Australia, Roadworks, Transport News

Queensland kickstarts construction on Second Bruce

Early works have officially begun on Queensland’s Inland Freight Route

The Queensland government has announced it is powering forward with its commitment to the Inland Freight Route by kickstarting early works now.

Known as the Second Bruce, the 1185 km route will establish a viable north-south alternative to the Bruce Highway that will form a critical freight corridor between Mungindi and Charters Towers.

“Building the Second Bruce is essential as Queensland population continues to boom,” Queensland premier Annastacia Palaszczuk says.

“It will provide an alternative route for truckies and keep communities connected during major flood events.”

The Queensland government is honouring its 80:20 commitment to the route, with $200 million allocated towards the project.

“Bringing forward the Queensland portion of funding for the Inland Freight Route between Mungindi and Charters Towers is vital,” Queensland transport minister Mark Bailey says.

“The Bruce Highway is the single most important highway in the country.

“By building a better Inland Freight Route targeted at taking trucks off the Bruce, we are ensuring strong supply chains and driving economic growth for regional industries and communities.”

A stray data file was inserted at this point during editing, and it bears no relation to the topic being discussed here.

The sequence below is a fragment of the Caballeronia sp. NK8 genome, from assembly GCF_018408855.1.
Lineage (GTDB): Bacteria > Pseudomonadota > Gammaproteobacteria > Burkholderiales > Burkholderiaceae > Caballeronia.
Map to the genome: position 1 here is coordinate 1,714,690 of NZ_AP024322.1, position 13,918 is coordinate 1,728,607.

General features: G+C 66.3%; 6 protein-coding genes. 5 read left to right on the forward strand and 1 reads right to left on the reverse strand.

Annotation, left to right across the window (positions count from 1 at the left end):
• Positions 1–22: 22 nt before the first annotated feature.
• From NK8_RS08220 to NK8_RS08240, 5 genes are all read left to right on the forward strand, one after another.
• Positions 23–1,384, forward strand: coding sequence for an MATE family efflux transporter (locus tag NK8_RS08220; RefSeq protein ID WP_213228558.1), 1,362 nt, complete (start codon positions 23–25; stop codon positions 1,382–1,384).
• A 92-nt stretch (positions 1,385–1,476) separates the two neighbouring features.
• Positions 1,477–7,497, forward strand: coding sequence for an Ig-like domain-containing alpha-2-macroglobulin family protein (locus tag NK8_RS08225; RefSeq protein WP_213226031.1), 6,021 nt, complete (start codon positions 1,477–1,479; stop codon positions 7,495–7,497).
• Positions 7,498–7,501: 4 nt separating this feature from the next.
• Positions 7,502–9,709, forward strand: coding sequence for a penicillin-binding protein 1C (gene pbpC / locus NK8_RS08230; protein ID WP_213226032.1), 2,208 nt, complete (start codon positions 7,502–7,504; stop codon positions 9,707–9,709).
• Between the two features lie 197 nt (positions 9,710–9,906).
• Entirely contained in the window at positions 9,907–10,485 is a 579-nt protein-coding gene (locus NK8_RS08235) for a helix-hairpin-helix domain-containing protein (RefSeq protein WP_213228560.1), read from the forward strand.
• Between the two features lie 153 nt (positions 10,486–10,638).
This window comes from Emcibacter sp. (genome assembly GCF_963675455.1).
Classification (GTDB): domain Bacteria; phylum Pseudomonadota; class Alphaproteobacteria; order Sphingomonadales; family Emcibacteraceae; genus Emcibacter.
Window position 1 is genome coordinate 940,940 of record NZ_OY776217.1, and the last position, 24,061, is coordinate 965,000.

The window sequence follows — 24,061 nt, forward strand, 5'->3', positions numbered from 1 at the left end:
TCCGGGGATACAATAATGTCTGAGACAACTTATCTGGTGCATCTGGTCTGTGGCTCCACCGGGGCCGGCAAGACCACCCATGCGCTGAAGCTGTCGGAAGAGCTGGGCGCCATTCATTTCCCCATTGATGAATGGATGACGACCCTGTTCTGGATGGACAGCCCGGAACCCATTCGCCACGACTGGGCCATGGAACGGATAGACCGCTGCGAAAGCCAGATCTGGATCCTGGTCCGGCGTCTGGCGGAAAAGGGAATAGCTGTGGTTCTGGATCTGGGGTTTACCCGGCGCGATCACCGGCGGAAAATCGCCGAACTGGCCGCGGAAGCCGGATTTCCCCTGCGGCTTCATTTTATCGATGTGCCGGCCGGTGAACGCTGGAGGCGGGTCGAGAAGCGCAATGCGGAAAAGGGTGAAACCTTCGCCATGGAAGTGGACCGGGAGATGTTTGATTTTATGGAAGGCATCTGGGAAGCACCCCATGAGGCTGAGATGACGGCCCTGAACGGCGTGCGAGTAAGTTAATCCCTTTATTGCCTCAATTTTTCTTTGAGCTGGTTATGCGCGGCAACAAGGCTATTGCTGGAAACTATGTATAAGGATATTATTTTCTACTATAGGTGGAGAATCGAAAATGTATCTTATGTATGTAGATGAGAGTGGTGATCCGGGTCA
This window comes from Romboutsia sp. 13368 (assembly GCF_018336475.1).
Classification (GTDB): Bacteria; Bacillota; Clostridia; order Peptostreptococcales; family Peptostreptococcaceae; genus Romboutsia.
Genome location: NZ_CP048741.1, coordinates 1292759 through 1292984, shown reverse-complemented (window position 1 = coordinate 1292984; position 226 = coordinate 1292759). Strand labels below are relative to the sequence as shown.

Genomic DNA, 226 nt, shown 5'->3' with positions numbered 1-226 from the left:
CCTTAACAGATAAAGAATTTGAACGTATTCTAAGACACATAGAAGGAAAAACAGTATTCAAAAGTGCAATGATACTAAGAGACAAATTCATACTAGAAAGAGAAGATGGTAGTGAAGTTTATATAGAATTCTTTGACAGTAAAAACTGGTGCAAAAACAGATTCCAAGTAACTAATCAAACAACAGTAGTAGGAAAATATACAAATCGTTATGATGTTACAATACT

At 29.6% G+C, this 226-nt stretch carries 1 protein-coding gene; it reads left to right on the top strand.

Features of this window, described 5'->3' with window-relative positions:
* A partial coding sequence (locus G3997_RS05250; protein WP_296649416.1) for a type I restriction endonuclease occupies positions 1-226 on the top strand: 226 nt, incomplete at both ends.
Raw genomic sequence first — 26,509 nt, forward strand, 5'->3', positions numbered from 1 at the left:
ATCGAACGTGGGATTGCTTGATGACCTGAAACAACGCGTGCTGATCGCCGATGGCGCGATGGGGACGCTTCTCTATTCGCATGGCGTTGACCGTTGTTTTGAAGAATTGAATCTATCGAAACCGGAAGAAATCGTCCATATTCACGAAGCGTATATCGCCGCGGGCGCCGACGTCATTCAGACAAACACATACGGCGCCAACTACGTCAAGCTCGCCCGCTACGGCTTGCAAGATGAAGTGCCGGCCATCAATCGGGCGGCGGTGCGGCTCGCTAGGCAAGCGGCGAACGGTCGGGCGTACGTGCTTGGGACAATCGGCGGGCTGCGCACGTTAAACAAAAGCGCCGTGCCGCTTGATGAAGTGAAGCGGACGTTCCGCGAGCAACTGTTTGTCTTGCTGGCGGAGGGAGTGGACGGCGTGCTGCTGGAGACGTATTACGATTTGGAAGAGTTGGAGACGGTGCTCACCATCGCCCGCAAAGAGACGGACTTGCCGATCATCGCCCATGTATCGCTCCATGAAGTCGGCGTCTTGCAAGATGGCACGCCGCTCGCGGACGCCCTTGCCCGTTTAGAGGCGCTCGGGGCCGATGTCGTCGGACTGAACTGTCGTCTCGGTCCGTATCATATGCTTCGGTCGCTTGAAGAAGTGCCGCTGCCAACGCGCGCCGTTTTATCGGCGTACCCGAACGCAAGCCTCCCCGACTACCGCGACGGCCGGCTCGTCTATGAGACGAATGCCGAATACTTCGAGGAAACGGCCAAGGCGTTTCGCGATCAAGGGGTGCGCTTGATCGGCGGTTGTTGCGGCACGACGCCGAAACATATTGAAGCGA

More than half of the Queensland government’s commitment is now on the table to accelerate early works delivery.

This is kickstarted by a $19.7 million billion upgrade in the north section of Dawson River that will widen the existing bridge from 7.4 metres to 10.3 metres.

The Queensland government says these works will realign the bridge approaches to improve safety and accessibility for heavy vehicles.

It is also the first of two bridge upgrades between Injune and Rolleston on the Carnarvon Highway.

Other upgrades among the $107 million early works package include major culvert works between Roma and Injune plus two road strengthening and widening projects between Clermont and Charters Towers on Gregory Development Road.

“Upgrades will also improve connectivity and safety to help keep our state moving with a viable alternative to the Bruce Highway,” Bailey says.

“Our vast state has the largest regional road network in the nation, any proposed changes from 80:20 funding to 50:50 will have a serious impact on our regional communities.”

The works build on $109 million in jointly funded upgrades recently delivered on the Inland Freight Route and key feeder roads as part of the Roads of Strategic Importance program and road economic stimulus packages.

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